Vocal percussion

Every night before bed I read Marlo two books, let her turn off the light and then she stands in the hallway preparing to make a running leap through the doorway into my arms. I stand in her dark room and wait as she attempts a countdown, except in her case it’s a count up: “One, two, free, seven, nine, ten!” And then she darts blindly through the door straight into my leg. Or my crotch. Or, if I’ve made the terrible mistake of leaning down, we’re suddenly covered in blood and shards of teeth.

Last night she hit my left thigh with her face, but she didn’t have enough momentum to do any damage. I lifted her up, held her close so that I could inhale the smell of her neck, and before I could tell her I loved her she was barking orders: “Twinkle Twinkle and Its Bits Spaahder, KAAAAY?”

Those are the two songs I sing her every night. She is very much like her sister in that she enjoys her routine, so I have to lay her in her crib before I start singing. I can’t hold her and stroke her hair, NO. YUCK. SSSTTTHHOOOOPPPP. If I try that she whips her hand over my mouth and winces as if I have just started groaning like a cow whose head is stuck in a barbed wire fence. My children are so damn picky. So damn picky that they refuse to eat certain brands of canned chili. Canned chili. Future foodies, I tell you.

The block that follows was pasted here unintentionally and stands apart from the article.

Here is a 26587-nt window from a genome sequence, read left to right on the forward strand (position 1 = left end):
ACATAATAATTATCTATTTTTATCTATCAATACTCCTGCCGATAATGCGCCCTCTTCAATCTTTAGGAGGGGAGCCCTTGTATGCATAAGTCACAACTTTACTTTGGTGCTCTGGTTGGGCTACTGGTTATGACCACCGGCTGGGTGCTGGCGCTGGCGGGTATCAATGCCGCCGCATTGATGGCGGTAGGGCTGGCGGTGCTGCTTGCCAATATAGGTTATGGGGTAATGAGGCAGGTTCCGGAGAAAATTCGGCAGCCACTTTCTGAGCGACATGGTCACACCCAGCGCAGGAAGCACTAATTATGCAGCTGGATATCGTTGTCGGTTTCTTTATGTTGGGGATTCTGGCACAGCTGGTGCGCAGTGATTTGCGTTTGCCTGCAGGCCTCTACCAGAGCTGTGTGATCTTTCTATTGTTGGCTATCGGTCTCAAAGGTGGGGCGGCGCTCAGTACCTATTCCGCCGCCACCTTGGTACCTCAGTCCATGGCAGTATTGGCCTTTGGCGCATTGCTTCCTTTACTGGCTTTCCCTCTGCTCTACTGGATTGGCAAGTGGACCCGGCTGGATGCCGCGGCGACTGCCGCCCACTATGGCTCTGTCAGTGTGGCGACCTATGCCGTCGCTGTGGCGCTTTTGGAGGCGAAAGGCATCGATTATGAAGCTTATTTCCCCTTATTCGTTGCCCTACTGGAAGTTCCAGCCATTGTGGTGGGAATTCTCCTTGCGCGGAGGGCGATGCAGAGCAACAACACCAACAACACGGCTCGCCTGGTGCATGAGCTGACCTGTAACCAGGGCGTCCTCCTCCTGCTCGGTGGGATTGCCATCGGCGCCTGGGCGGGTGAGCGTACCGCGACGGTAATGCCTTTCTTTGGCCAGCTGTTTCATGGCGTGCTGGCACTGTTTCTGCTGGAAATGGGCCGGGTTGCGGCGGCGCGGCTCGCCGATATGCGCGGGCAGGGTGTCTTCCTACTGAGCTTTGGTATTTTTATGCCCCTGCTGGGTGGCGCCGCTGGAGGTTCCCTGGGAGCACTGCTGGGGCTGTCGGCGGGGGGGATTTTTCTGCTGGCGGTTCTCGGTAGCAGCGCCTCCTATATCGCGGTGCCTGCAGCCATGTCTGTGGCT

So I laid her down, covered her up and began the first line of Twinkle Twinkle Little Star. I know enough about music to understand time signatures, and this one is sung in 4/4 time. Marlo, however, cannot count to ten, but suddenly there in her crib she started something I can only compare to beatboxing in rhythm to my singing. She was beatboxing in 4/4 time. LIKE A TOTAL BALLER.

I didn’t want to startle her out of this impromptu recital, so I lowered my voice a bit in order to hear her more clearly. She was rattling off gibberish: “Shumble boo bee doh, frumble frum boh.” And she was emphasizing the right garbled word at the right time. Then she did it all over again when I sang the Isty Bitsy Spider. Perfectly in rhythm. I was simultaneously willing the moment not to end and wanting to race to the phone to call my mother, someone who has directed the church choir for what, 80 years? YOUR GRANDCHILD KNOWS TIME SIGNATURES INNATELY.

Ok. So. She may not ever be academic or want to read books with words. Fine. Doesn’t matter. When she grows up to be a drummer she won’t need words.